As soon as the concept of proof arises, “we” are once again in the realm of thought. Gina refers to this belief in our thoughts as our ego’s “robotic programmed existence” or conditioning.
Our true choice comes from the Greater Will of Consciousness which allows us “space” from our thoughts and to actually question them, summoning a quality of attention in the moment that allows Life to unfold as it is – “Thy will be done.”
One can take a more holistic scientific view of this that goes beyond the well-known Christian interpretation, using the analogy that I find so fascinting–that of the conditioned mind as “software” –again robotic programming –and here Gina deftly describes how our blind belief in what passes for information can paralyze us:
“Another useful but often misapplied aspect of the software is the mind’s ability to come up with every possible thing that can go wrong. Being aware of negative possibilities can be helpful.
However, if you let the computer-mind make choices for you based solely on problems you might encounter, you may never get out of bed. The mind’s tendency to focus on potential problems leaves people scared, joyless and immobilized. Such cautionary warnings were never meant to overrun or hijack people’s decisions. The computer-mind may provide some useful information, but information is just information, and it was never meant to run people’s lives. For decisions that affect your life, you need wisdom.”
So again, where do “decisions” based on wisdom actually come from? Gina sometimes refers to this as “The Choiceless Choice” which is the beginning of true liberation –when the Egoic mind has lost its call (power). Going further with the parables of Jesus, which Eckhart Tolle also fondly interprets, this could well be the “Kingdom of Heaven.”
When the illusion of the ego is seen through, and many of the programmed motivations of the “real world” fall away, the “choiceless choice” remains only as the obvious and disciplined “choice” to be present and aware. This discipline ask us to remain vigilant and aware of the extent to which we may continue to believe thoughts –and to question these beliefs, let the thoughts float away, and to act from silent presence instead.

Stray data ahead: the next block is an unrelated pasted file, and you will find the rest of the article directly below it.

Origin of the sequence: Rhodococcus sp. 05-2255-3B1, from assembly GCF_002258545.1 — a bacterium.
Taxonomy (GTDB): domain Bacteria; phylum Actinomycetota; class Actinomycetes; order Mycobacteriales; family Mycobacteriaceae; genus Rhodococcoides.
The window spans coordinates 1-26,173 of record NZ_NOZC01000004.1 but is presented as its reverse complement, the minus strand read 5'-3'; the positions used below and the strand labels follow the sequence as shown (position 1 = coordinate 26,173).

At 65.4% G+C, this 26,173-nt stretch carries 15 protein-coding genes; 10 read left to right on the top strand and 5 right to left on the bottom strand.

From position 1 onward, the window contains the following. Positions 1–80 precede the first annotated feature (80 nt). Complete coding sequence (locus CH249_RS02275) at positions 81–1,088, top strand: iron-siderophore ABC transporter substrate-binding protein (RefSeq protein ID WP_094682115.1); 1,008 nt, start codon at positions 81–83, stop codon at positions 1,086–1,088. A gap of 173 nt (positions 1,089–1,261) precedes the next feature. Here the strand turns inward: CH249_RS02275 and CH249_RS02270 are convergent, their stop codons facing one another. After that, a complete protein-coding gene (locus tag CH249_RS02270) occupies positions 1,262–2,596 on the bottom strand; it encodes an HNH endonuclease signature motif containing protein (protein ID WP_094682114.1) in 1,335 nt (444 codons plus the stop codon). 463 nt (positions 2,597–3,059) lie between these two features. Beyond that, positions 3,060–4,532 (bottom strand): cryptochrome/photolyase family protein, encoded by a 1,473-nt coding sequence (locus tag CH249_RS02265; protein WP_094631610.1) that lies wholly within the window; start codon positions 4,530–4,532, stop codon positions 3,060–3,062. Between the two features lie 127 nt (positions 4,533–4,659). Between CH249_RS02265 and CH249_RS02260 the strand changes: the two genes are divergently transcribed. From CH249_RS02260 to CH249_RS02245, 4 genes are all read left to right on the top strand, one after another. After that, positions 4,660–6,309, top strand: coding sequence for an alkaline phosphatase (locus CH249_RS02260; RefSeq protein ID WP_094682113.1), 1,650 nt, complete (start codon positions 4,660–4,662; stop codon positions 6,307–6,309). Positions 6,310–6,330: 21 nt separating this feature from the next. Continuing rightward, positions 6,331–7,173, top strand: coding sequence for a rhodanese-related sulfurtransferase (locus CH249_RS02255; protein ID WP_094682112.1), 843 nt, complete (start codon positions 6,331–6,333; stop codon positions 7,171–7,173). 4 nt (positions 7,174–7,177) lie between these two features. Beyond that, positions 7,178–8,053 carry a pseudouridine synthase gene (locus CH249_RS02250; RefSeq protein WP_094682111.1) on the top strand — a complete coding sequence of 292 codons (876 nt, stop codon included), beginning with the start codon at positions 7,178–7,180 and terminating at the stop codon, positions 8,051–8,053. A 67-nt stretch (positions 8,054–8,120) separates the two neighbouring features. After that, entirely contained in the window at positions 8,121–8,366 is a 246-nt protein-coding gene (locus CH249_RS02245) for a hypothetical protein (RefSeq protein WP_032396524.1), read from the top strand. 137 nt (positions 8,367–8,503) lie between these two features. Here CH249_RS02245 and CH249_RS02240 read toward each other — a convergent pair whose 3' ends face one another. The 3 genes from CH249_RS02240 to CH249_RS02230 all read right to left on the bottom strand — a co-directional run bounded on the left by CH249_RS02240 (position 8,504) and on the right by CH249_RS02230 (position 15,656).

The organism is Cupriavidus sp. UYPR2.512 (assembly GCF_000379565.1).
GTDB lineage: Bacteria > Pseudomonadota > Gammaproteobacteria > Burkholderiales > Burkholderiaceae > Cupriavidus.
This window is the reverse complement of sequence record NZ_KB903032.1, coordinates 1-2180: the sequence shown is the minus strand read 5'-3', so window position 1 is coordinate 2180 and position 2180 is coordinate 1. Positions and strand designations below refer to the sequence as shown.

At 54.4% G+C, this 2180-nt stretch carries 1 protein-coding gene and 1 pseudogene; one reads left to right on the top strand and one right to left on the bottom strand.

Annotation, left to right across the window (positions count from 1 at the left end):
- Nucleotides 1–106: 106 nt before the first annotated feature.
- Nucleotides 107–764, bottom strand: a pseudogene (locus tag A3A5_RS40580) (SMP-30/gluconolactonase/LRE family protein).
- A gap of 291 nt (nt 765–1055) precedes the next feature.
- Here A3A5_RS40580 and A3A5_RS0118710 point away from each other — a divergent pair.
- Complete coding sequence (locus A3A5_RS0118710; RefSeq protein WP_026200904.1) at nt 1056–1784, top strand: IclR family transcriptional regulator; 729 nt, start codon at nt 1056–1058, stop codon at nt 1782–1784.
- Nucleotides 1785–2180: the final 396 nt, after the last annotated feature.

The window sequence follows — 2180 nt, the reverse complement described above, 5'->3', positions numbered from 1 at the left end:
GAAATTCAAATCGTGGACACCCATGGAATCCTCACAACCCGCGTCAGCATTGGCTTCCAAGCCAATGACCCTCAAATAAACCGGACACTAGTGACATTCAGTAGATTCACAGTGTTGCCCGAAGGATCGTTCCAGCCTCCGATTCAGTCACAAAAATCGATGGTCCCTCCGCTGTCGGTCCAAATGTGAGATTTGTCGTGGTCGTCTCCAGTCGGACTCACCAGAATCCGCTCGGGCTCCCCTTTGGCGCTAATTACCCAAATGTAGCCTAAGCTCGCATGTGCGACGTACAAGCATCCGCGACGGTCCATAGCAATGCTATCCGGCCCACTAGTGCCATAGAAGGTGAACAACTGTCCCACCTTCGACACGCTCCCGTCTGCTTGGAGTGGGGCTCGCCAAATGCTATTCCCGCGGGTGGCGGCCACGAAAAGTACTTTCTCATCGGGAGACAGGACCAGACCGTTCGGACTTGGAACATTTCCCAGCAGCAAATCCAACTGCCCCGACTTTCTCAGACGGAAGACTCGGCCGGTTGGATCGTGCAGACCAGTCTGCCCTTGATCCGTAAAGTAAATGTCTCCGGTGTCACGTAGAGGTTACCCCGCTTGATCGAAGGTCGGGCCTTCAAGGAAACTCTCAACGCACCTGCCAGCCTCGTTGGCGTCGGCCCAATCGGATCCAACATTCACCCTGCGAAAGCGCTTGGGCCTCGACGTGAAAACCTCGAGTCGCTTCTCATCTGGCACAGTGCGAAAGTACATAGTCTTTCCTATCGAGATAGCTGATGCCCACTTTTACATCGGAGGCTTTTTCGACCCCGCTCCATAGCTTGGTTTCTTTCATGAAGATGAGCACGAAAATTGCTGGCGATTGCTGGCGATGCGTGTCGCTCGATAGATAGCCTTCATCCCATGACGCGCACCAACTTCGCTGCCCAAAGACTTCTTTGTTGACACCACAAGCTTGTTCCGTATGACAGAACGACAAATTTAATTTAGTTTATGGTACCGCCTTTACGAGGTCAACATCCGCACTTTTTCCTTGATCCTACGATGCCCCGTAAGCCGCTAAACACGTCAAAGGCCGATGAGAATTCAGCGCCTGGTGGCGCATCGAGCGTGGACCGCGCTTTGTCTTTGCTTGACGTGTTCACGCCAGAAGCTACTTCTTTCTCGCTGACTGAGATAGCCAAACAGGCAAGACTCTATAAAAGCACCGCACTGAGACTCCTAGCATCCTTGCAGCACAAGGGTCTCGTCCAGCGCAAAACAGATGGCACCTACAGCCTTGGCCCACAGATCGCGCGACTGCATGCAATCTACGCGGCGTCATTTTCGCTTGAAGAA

In some ways this also alludes to an opening of what some may call “intuition” or higher awareness. But again such faculties or experiences are not something to be explained or described but only to be experienced.
Gina discussed this recently in a wonderful interview with Grace Balik on Easter Sunday in an “online retreat.”
I am generally skeptical and put off by books that are supposedly “channeled,” but after exposure to a Course in Miracles and Bashar, I try to keep an open mind. Gina herself addressed this issue on the interview linked above, and basically says that any discussion of whether Jesus “really” dictated the work is an irrelevant distraction.
Along the same lines, in the interview Gina also addressed the conflict I raised at the outset, and suggested that the dogma of “no free will” espoused by nondual purists may be a bit difficult for people just beginning to awaken to comprehend; it can only become clear, in the context laid out so well in this short book, once the disciplined and exercise of true free will -seeing through the illusion of the ego and the trap of believing one’s thoughts -has consistently been experientially realized.